Despite mixed outlook, commercial real estate companies expect improvements in the office sector

As fundamentals improve, the office sector is expected to make consistent gains.

While a panel of commercial property managers discussed Connecticut's future, national vacancy rates fell revealing an optimistic turn for commercial real estate.

The Norwalk Citizen reported more than 250 attended a six-member commercial real estate panel at the Stamford Hilton to discuss the recent movements in the commercial marketplace. Currently, vacancy rates in Connecticut are pushing 20 percent – a challenge for any commercial enterprise. And with many tenants demanding modern amenities and the implementation of green technologies, real estate professionals are assessing their priorities.

Brett Wilderman, principal of Forestone Capital, stated that, in order to accommodate his tenants, he has reached out to the Commercial Property Assessed Clean Energy (C-Pace) government loan program to finance such building enhancements. 

"It's not a fad," said Alex Argento, owner of Vidaris, a company that provides building efficiency services. "It's here to stay. Our clients understand the need to be forward thinking. In this market, we've seen a lot of repositioning with small changes to differentiate yourself from your next door neighbor."

Still, others on the panel argued that, despite the challenges presented by efficient retrofits and constrained occupancy levels, improvements are on their way given economic activity.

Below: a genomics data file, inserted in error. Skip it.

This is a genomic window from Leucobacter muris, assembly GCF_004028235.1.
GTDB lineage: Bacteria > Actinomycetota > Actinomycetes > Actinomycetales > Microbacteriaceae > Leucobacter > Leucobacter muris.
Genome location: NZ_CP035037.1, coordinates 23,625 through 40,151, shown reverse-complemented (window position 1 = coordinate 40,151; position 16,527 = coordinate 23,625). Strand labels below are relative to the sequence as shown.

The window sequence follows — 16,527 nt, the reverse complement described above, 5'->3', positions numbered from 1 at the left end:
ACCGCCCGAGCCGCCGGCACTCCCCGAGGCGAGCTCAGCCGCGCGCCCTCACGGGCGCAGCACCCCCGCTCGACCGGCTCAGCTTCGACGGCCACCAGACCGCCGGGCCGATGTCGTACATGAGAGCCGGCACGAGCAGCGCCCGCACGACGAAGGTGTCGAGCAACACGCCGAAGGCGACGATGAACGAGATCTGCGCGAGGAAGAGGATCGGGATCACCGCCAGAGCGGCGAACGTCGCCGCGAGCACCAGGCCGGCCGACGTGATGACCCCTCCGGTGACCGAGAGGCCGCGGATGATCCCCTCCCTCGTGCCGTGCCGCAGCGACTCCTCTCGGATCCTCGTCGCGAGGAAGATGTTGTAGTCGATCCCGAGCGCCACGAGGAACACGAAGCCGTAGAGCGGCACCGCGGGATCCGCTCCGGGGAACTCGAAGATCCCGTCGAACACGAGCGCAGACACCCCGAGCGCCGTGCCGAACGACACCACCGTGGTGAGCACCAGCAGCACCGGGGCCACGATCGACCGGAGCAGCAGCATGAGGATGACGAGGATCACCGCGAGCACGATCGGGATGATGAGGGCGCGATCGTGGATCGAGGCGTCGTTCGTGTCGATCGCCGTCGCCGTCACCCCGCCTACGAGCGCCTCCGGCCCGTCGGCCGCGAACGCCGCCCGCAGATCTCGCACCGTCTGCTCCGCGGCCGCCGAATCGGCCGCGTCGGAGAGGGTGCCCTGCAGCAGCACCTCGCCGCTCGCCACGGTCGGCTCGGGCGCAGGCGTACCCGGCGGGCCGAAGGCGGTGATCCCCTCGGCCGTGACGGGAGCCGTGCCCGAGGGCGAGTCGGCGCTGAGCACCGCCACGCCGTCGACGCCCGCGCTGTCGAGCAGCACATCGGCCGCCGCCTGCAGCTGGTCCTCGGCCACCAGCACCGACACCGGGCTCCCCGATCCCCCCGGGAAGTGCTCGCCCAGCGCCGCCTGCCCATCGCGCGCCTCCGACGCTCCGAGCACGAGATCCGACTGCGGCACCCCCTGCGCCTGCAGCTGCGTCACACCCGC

"We're optimistic," added Wilderman. "Maybe that's because we've been active in the marketplace. We're bullish for the next three or four years as market dynamics unfold."

The office sector
The National Real Estate Investor reported a recent decrease in nationwide office vacancy rates, dipping down to 15.3 percent according to Cassidy Turley and CBRE reports. Coupled with jobs and payroll gains, the office sector is poised for significant growth.

"I think for the next six months you're going to see office employment gains reach pre-recession peak figures, setting the stage for stronger and more consistent market moves by January," said Art Jones, senior managing economist at CBRE Econometric Advisors. "That's not in just the high tech and the energy markets, which continue to lead the nation, but as the housing markets improve you're going to see the office market hit its stride, with likely 4 percent to 5 percent rent growth in 2014."

Absorption levels have already improved. While only 5 million square feet was absorbed during the first quarter, almost three times as much was absorbed in the second quarter, topping off at 15.1 million square feet according to Cassidy Turley data. Many analysts believe this is the result of increased demand for office space and the tightness of new supply with vacancy improvement expected through 2014, NREI reported.

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